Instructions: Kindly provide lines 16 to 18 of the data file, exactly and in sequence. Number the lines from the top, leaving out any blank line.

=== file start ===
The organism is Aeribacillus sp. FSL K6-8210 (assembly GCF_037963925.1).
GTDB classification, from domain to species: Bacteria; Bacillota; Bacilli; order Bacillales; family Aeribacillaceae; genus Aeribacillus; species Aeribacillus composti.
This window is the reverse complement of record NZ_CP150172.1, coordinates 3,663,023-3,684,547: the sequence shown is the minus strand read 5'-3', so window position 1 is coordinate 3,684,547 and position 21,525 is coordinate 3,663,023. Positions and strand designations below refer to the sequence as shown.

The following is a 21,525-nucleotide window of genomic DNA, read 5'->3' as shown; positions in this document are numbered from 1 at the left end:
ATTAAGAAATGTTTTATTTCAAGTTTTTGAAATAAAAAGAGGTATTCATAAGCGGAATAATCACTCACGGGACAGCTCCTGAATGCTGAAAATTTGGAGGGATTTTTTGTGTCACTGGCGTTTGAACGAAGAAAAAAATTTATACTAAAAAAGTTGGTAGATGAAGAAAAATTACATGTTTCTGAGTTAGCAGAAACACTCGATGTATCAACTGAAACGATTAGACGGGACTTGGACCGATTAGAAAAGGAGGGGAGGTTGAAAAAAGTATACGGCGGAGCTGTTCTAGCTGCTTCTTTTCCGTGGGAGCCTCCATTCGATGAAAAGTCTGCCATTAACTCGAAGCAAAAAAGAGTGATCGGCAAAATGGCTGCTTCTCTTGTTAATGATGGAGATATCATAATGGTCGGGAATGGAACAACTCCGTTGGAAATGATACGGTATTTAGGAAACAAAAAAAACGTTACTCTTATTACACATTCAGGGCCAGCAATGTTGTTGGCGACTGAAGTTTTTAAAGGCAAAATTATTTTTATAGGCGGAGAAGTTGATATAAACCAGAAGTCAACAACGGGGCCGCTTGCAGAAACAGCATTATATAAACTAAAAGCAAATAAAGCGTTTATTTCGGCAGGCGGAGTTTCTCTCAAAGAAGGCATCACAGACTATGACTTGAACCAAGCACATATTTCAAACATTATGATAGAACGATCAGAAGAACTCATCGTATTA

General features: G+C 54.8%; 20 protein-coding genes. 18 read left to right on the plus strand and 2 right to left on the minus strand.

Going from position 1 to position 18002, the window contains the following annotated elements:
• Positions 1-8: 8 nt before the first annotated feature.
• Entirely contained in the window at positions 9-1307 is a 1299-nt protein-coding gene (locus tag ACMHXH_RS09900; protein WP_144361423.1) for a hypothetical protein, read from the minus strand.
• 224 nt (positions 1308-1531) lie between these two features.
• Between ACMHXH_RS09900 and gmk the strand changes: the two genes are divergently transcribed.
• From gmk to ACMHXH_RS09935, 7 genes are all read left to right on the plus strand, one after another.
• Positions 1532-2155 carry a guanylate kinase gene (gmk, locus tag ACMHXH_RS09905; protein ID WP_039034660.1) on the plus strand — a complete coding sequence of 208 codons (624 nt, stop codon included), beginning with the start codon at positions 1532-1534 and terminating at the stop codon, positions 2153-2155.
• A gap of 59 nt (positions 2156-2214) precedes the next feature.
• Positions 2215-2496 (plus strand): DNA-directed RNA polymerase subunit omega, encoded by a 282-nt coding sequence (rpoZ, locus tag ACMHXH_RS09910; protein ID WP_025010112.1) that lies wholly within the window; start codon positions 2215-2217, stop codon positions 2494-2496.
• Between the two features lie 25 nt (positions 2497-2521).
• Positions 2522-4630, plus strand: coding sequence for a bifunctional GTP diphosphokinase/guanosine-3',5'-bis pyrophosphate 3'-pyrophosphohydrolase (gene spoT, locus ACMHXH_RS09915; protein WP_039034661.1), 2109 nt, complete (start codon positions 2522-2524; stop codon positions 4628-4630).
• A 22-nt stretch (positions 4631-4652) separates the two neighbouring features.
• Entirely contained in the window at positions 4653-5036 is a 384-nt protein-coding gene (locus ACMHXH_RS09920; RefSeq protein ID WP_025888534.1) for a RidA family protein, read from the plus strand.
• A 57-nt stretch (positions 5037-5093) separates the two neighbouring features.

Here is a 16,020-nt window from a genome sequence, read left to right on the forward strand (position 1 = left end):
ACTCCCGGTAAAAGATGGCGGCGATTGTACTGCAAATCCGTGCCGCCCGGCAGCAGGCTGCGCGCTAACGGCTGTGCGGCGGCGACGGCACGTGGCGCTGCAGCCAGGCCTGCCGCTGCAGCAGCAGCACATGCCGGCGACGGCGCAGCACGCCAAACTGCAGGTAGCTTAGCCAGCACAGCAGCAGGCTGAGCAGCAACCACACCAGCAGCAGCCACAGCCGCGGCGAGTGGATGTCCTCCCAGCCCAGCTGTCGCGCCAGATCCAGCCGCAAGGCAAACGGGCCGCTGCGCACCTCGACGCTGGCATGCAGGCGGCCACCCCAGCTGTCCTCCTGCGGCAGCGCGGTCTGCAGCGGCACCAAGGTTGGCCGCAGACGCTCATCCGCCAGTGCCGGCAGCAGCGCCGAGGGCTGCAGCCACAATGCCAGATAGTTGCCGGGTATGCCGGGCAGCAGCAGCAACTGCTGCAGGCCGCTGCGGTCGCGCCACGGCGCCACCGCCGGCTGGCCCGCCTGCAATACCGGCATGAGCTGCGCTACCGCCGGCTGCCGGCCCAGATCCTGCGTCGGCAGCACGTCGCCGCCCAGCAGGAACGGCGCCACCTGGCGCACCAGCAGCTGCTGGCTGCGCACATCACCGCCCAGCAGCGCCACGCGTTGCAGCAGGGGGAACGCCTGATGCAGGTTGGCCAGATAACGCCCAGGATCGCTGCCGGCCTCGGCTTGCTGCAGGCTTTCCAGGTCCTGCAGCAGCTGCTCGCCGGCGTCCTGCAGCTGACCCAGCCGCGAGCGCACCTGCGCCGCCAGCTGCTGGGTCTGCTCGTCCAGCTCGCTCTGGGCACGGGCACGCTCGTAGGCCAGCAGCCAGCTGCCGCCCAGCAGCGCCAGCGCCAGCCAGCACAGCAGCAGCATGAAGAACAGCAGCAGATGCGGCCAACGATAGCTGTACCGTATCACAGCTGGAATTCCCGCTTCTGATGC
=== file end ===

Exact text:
• Between the two features lie 25 nt (positions 2497-2521).
• Positions 2522-4630, plus strand: coding sequence for a bifunctional GTP diphosphokinase/guanosine-3',5'-bis pyrophosphate 3'-pyrophosphohydrolase (gene spoT, locus ACMHXH_RS09915; protein WP_039034661.1), 2109 nt, complete (start codon positions 2522-2524; stop codon positions 4628-4630).
• A 22-nt stretch (positions 4631-4652) separates the two neighbouring features.